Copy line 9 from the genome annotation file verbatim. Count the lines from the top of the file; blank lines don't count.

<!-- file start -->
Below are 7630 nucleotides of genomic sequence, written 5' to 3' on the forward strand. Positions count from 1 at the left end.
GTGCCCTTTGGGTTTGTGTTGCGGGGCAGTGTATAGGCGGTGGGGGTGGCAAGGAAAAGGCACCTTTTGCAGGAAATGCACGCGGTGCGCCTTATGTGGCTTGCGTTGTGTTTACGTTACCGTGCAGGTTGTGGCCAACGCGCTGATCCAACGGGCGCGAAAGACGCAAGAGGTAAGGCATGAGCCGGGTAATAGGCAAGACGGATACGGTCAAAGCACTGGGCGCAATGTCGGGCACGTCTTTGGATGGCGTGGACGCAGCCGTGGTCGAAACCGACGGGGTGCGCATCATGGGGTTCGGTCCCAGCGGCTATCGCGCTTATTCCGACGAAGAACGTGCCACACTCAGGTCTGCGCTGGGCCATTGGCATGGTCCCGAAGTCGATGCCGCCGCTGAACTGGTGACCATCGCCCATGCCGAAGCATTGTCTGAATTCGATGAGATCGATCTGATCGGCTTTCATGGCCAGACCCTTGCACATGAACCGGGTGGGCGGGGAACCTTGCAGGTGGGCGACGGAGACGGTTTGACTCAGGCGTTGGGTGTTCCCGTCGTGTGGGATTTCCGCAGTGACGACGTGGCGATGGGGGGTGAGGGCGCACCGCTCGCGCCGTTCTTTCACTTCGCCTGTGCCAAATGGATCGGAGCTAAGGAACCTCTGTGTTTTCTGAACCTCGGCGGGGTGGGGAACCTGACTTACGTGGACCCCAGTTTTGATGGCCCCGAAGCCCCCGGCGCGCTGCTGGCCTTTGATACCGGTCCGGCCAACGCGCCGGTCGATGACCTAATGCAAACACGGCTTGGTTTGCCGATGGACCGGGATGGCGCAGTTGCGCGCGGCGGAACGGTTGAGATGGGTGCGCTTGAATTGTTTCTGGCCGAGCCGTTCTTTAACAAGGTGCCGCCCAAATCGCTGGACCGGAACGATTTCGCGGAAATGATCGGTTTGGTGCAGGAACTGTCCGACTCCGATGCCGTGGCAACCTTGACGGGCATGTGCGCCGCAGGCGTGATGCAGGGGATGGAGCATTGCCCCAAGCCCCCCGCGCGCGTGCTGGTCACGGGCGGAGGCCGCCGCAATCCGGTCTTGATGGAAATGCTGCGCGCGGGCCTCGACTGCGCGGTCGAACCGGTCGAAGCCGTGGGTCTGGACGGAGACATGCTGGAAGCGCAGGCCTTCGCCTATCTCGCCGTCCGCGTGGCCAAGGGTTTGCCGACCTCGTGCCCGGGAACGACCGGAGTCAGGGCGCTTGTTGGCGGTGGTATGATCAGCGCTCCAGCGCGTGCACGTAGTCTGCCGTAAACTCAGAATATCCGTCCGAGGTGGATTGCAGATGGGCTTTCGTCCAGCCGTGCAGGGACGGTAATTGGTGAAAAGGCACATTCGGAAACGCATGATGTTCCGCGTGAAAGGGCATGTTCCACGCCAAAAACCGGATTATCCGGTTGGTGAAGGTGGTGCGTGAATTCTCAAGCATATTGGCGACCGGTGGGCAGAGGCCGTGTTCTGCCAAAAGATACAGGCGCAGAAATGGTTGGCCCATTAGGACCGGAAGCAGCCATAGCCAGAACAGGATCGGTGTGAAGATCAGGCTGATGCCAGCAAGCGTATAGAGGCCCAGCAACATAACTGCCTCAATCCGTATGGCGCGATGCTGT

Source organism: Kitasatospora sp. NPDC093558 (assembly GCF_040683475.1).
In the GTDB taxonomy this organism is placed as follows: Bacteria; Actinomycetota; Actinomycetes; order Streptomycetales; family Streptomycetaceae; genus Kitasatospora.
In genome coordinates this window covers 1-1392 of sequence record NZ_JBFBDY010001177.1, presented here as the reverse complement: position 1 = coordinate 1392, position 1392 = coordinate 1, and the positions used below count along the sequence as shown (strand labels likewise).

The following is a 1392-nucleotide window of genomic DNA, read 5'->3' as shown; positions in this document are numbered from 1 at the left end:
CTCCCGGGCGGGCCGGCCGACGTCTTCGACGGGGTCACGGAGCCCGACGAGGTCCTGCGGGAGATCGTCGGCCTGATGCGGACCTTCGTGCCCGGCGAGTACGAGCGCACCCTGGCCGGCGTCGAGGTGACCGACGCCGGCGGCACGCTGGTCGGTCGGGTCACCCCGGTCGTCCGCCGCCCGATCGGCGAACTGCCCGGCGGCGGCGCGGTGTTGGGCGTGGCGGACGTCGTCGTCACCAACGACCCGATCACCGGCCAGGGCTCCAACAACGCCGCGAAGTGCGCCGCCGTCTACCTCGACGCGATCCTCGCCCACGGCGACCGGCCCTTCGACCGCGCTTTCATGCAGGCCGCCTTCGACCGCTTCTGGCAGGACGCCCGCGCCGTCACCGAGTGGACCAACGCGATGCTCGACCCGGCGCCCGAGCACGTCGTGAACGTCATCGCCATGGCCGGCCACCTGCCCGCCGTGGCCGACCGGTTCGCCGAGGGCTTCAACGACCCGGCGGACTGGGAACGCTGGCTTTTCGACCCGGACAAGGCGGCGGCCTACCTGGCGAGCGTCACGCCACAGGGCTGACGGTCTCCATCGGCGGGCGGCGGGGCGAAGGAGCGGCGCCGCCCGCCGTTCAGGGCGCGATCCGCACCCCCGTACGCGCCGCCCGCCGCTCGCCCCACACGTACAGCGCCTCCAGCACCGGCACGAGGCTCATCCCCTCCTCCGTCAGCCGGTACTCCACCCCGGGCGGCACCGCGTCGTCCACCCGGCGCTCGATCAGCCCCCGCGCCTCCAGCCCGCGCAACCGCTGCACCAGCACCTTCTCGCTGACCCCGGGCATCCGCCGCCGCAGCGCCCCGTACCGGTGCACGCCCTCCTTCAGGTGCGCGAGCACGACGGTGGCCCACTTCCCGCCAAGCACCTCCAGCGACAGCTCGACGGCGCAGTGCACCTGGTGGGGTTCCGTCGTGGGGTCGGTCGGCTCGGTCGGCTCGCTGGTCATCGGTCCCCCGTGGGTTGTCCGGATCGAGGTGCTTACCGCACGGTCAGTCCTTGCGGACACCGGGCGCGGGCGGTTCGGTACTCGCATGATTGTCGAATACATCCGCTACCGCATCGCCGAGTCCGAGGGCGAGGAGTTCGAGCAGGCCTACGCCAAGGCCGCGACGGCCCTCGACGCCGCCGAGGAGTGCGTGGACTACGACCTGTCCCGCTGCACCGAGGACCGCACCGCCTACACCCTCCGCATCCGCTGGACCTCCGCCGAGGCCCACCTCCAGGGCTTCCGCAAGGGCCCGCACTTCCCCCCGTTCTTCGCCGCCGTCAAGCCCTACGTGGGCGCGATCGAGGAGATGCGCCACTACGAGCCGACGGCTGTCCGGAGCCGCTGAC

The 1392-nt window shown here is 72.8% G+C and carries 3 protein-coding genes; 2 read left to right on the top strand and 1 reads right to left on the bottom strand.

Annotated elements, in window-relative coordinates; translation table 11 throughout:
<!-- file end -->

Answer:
Annotated elements, in window-relative coordinates; translation table 11 throughout: